Slowdown an opportunity to evaluate dealers: Royal Enfield MD
3 min read.Updated: 11 May 2019, 02:08 PM ISTAmit Panday
Royal Enfield’s 650cc motorcycles have a 4-month waiting period at the moment
The company’s dealership count in India stood at 950 as of 31 March 2019 along with 42 stores across 19 countries
Royal Enfield sees the ongoing slowdown in the auto retail sales as an opportunity to evaluate the performance of its dealerships, fill in the gaps in aftersales services, clean up the processes, provide non-financial support to its dealers wherever required and replace the non-performing dealerships.
Siddhartha Lal, Managing Director, Royal Enfield, was talking about the dealer profitability coming under pressure during the declining sales in Q4 FY19 in an analyst concall.
“During the phase of excellent growth, all dealers drive with the tide. But when the market goes the other way, you identify the underperforming dealers. The slowdown is an opportunity to see the strong dealerships, which are continuing to perform and hold their own," he said on May 10.
Commenting on the non-performing dealerships, Lal added, “We help them with non-financial support such as skilling them to do better business and for better conversion ratios. We have a sophisticated dealer management system, which is in its implementation phase along with ongoing trainings and processes. We replace dealers, which are not able to rise to the right level of customer experience and sales."
The company’s dealership count in India stood at 950 as of 31 March 2019 along with 42 stores across 19 countries.
Royal Enfield reported sales of 197,567 motorcycles in Q4FY19, down 13% year-on-year (YoY) from 226,907 units in Q4FY18. The revenues from operations stood at ₹2,500 crore, down 1% YoY and EBIDTA was ₹685 crore, slipping 14% YoY during the January – March 2019 quarter.
However, at ₹545 crore, the company’s profit after tax (PAT) has reportedly grown by 18% YoY. It had reported PAT of ₹462 crore in the year-ago period.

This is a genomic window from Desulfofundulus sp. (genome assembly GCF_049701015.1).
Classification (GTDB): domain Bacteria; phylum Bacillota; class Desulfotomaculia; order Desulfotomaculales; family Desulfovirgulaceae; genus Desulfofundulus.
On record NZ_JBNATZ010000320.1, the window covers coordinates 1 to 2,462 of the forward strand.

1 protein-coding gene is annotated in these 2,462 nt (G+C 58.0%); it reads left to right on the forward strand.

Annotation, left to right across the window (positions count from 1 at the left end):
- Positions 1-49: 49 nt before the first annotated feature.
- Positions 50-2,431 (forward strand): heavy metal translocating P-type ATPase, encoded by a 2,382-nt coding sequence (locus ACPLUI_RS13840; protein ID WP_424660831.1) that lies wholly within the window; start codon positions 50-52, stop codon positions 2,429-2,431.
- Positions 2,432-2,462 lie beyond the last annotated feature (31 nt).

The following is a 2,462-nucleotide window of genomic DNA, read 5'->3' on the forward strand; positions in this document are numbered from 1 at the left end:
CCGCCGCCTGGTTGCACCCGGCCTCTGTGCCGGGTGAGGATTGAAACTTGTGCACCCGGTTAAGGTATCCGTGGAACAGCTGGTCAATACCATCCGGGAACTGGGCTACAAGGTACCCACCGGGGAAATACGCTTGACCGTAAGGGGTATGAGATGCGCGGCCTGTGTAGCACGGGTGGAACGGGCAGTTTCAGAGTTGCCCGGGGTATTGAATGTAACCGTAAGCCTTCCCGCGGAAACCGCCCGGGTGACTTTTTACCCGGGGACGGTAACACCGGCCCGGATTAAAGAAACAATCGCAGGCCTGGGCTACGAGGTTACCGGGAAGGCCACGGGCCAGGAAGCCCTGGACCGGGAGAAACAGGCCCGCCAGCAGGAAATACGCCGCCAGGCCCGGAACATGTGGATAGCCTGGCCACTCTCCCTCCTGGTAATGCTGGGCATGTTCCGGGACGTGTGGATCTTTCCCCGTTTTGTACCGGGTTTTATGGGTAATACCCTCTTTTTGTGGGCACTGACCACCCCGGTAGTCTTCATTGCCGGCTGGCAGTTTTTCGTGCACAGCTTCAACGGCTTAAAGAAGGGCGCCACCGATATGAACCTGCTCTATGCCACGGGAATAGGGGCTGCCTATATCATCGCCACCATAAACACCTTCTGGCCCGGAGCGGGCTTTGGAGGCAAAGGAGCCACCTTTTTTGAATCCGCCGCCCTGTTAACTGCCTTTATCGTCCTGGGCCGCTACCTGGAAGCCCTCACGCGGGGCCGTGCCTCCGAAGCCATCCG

For FY19, the company’s revenues grew by 9% YoY to ₹9,797 crore. Its EBIDTA stood at ₹2,903 crores, up 3% compared to ₹2,808 crores and PAT at ₹2,203 crores, up 12.4% YoY. For FY19, Royal Enfield’s sales grew only marginally to 822,724 motorcycles from 820,121 motorcycles sold in FY18.
The company has earmarked ₹700 crore as capex for FY20 to be spent on the ongoing activities under phase II expansion at its Vallam Vadagal plant, the all-new Chennai Technical Center, new products and commercial expenses.
The upcoming plant is expected to see commencement of operations from H2 FY20, the management suggested in the call.
Meanwhile, the company says that it has timely equipped its entire portfolio with anti lock braking system (ABS), a safety mandate that ensured all two-wheelers bigger than 125cc to compulsorily come fitted with the feature from 1 April 2019.
Lalit Malik, CFO, Eicher Motors said that 100% conversion to ABS has contributed to the sharp rise in the material costs in Q4FY19 and that as the ABS costs will settle in, the company will be able to preserve its margins, which it says will remain in 25% - 30% range this year.
Malik expects the margins from its 650cc models to improve as the volumes grow this year. “Generally, any new product will start with lower margin. It picks up as the volumes pick up," he said. Referring to a model from Royal Enfield’s Classic portfolio, Malik stated, “We started with about 20% margins, which went up to 40% when the sales picked up."
It rolled out about 3,500 units of the 650 Twins (Interceptor and Continental GT models) in April. This will be increased to 5,000 units in July, the management said.
Royal Enfield’s 650cc motorcycles have a 4-month waiting period at the moment.
Given the demand slowdown in the domestic market, the top management remains cautious about its production target of 9.5 lakh motorcycles in FY20 and has not given a clear picture of the same.